ii. The Middle Ear:
The middle ear is a small air-filled cavity. It is separated from the external ear by the ear-drum (tympanic membrane) and from the internal ear by a thin bony partition which contains two small openings namely, oval window and round window.
The middle ear contains three tiny bones called ear ossicles. These bones are named as malleus (or hammer), incus (or anvil) and stapes (or stirrup).
The handle of malleus is attached to the internal surface of the eardrum (tympanum). Its opposite end is connected with the incus.
The incus is the intermediate bone and it articulates with the head of the stapes.
The flat part of stapes fits into the oval window. Directly below the oval window is another opening called round window.
The round window is covered by a thin membrane. The anterior wall of the middle ear contains an opening that leads directly into the auditory tube (also known as Eustachian tube). This connects middle ear with the throat thus any throat infection may lead to the ear through the Eustachian tube. The Eustachian tube also helps in equalizing air pressure on both sides of the eardrum.
iii. The Internal Ear:
The internal or inner ear is also called membranous labyrinth. It has two main parts—cochlea and semicircular canals.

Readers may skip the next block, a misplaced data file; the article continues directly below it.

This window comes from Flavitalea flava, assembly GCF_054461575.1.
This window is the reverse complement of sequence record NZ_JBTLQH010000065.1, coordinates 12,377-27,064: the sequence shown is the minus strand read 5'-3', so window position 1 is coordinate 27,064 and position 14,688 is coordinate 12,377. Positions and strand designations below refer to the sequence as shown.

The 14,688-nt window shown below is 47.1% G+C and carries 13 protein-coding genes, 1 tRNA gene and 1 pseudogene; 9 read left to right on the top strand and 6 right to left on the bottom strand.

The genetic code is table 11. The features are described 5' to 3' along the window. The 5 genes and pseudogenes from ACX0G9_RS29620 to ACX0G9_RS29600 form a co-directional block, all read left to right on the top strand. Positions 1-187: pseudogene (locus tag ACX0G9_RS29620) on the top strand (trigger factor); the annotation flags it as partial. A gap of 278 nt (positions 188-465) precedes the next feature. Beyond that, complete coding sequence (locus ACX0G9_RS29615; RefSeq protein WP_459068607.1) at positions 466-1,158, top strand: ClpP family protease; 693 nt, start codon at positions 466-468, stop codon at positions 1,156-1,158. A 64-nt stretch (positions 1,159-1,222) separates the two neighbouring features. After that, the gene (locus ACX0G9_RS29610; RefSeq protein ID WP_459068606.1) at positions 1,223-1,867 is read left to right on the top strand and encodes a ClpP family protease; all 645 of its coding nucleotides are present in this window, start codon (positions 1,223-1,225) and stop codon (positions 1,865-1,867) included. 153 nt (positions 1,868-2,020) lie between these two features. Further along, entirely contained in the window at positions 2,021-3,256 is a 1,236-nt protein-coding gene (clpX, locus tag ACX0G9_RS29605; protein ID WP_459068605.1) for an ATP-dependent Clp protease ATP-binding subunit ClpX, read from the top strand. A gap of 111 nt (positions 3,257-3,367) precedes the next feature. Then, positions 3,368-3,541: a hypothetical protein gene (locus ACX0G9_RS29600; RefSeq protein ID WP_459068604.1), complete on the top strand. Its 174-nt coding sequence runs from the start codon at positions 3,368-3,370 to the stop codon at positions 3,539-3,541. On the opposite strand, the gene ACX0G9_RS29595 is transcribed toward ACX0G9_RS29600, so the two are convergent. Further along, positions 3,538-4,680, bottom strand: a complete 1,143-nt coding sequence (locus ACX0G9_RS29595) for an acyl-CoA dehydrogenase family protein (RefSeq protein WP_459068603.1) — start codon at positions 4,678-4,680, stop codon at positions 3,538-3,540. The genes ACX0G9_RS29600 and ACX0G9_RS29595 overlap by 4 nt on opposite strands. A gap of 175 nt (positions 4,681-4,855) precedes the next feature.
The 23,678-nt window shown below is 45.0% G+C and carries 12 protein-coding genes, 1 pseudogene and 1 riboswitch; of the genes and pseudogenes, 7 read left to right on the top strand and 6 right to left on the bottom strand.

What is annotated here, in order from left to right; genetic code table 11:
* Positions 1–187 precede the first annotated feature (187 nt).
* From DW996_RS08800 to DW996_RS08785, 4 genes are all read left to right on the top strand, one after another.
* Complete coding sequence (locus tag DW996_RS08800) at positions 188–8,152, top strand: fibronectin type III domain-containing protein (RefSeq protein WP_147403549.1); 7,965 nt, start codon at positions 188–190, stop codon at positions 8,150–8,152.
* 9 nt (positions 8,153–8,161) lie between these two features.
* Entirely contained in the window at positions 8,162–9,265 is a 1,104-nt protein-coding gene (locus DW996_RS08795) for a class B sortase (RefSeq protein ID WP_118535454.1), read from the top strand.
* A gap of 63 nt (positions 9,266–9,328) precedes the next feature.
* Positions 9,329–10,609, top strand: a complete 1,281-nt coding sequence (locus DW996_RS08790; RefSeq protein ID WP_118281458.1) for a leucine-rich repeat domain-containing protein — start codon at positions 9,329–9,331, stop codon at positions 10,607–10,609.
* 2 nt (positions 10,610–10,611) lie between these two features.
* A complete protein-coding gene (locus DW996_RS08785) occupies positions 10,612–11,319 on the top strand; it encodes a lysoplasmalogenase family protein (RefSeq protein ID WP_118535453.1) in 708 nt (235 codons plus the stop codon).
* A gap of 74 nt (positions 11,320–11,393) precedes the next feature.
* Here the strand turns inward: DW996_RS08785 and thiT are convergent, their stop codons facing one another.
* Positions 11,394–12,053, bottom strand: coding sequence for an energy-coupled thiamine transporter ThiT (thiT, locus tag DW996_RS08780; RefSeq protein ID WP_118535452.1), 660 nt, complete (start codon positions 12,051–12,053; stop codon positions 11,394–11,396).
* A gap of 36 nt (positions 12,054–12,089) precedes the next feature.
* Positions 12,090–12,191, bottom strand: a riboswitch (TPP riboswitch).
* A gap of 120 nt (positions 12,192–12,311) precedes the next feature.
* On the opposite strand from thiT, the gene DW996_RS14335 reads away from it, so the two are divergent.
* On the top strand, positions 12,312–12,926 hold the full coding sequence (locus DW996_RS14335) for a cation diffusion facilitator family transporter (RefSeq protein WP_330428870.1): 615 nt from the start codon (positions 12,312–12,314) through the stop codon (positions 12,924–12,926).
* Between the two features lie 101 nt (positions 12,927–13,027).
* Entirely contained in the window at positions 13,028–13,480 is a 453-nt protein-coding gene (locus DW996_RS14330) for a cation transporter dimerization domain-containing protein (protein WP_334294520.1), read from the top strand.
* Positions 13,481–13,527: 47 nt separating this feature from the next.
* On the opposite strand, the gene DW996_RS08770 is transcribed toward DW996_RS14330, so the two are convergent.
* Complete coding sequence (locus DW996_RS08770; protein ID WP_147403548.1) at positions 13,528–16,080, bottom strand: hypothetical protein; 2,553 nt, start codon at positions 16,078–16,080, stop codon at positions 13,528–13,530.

Cochlea is a hollow, spiral-shaped (coiled), chamber. It resembles a snail’s shell. It consists of a bony spiral canal that makes about 23/4turns around a central bony core. Its inner spiral cavity contains three separate channels or canals that run parallel. These canals are separated by membranes. The median (cochlear) canal is filled with endolymph and the outer two canals are filled with a fluid called perilymph.
The middle canal contains a spiral organ called the organ of Corti. The organ of Corti is the organ of hearing. It contains a series of nerve cells and hair cells which join the auditory nerve and help in hearing.
The hair cells of the spiral organ are very sensitive to sound. They can be damaged by exposure to high-intensity noises such as noise produced by engines of jet planes, loud music, etc.
The inner ear also contains three semicircular canals. These canals are arranged at right angles to each other in three different planes (one horizontal, two vertical) and is filled with endolymph. One end of each canal is swollen to form an ampulla. The ampulla contains sensory cells which help in balance of the body while moving. The nerve fibres arise from these cells and join the auditory nerve.
There is a short stem (vestibule) which joins the semicircular canals and cochlea. It contains two small sacs. The utriculus and sacculus. These also contain tiny hair like sensory cells which help in static balance of the body while at rest (i.e. position of head when not in motion like standing).
The external ear, middle ear and cochlea help in hearing. The sacculus, utriculus and the semicircular canals help in the sense of balance. Summary of various parts of ear and their functions.